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With career winding down, Jackson reflects on IU legacy



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Then-junior Nate Jackson during a 174 lbs match with Josh Snook from Maryland in January of 2016 at University Gym. Now a senior, Jackson and IU are set for the Big Ten Championships in Simon Skjodt Assembly Hall this weekend.  Tae-Gyun Kim / Indiana Daily Student Buy Photos

IU senior Nate Jackson, the country’s No. 6-ranked 184-pound wrestler, has sacrificed more time than the typical student-athlete in his five years at IU. With three kids and a wife, Jackson has more to tend to than just his academic and athletic careers.

Before getting to Bloomington, Jackson said he didn’t know what he was going to do with his life until he and his now wife, Raychelle, were expecting their first child.

Jackson said the impending birth of Nate III, his first son, put things into perspective before his senior season of wrestling at Marian Catholic in Chicago Heights, Illinois. He and his wife set a goal for Nate to get a collegiate wrestling scholarship, which started with winning a state championship in his senior year. Jackson’s dominant state championship run caught the attention of IU Coach Duane Goldman, and after catching Goldman’s eye, Jackson visited IU and said he instantly fell in love with the coaching staff and felt a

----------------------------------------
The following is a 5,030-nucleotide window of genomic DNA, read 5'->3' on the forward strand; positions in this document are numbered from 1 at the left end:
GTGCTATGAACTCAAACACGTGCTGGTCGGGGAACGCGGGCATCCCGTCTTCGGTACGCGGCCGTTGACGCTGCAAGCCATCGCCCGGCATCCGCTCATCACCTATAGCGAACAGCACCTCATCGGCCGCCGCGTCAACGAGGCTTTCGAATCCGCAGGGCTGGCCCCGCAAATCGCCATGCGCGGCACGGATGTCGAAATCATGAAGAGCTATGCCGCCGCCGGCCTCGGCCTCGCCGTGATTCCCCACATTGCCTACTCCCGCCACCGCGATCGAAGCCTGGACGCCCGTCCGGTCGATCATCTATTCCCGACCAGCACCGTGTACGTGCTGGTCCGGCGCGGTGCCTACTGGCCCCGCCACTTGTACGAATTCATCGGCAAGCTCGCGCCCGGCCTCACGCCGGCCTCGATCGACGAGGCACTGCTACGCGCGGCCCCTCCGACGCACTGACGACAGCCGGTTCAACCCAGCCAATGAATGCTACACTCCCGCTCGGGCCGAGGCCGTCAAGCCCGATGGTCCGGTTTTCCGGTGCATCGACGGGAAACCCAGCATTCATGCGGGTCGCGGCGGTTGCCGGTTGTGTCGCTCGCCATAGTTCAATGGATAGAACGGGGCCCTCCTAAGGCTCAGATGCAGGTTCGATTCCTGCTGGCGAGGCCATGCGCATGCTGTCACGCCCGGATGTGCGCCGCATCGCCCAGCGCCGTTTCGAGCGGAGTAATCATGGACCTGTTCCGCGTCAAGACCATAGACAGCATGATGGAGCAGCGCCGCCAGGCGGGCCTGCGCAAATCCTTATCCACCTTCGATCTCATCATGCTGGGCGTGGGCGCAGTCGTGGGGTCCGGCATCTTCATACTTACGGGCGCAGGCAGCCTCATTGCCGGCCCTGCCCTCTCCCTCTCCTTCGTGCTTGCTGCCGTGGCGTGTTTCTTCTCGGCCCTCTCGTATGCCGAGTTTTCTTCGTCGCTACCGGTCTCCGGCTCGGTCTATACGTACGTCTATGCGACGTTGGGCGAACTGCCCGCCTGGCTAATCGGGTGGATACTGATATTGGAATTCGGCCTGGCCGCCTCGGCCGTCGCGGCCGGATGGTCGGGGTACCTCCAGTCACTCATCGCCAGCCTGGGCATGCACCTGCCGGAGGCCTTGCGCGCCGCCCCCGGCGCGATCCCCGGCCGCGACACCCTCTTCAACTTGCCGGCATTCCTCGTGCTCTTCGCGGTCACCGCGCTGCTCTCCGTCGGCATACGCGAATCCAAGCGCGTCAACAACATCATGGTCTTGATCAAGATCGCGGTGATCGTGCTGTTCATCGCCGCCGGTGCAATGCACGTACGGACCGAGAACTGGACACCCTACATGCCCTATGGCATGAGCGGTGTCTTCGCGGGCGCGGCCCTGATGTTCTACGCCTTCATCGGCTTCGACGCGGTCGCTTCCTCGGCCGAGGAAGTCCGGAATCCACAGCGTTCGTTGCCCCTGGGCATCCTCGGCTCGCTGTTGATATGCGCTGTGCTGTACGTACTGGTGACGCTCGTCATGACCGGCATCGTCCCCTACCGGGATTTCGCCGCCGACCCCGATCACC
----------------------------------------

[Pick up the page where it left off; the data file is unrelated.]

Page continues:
connection with the program.

“I really agreed and had a really good feeling about coming and training under Coach Goldman,” Jackson said. “He told me things that other coaches weren’t willing to tell me as far as what he expected out of me and the greatness he saw in me. It helped me believe more in myself.”

Now, five years after arriving on campus in 2012, Jackson is an All-American with 101 career wins, two trips to the NCAA Championships and a third NCAA Championship 
appearance on the horizon.

Now that Jackson’s IU career is coming to an end with just the Big Ten and NCAA championship meets remaining, he said the things Goldman told him about what he could accomplish in five years are beginning to resonate, mostly because they’ve come to fruition.

“He kept his word to me, you don’t always run into people who keep their word regardless of the ups and downs,” Jackson said. “I have had plenty of ups and downs throughout my career on and away from the mat. For a coach to stick by you through that, without passing judgment, says a lot about his 
character.”

Despite all of Jackson’s victories and accomplishments, winning is not the biggest thing his teammates have taken away from him.

Goldman said his standout senior is IU’s leader and role model because of the way he is able to juggle his 
academics, athletics and family life.

“He doesn’t put anything on the back burner,” Goldman said. “They are all things that are important and he really pushes himself in his life to make sure that everything is being attended to. He doesn’t sacrifice one area for 
another.”

Jackson said his family helps him understand everything happens fast. Nate III turns 5 years old in the summer. Carter Ray, the middle child, just turned 3 years old, and his newest child, Zoe, is 7 months old and moving around with a walker.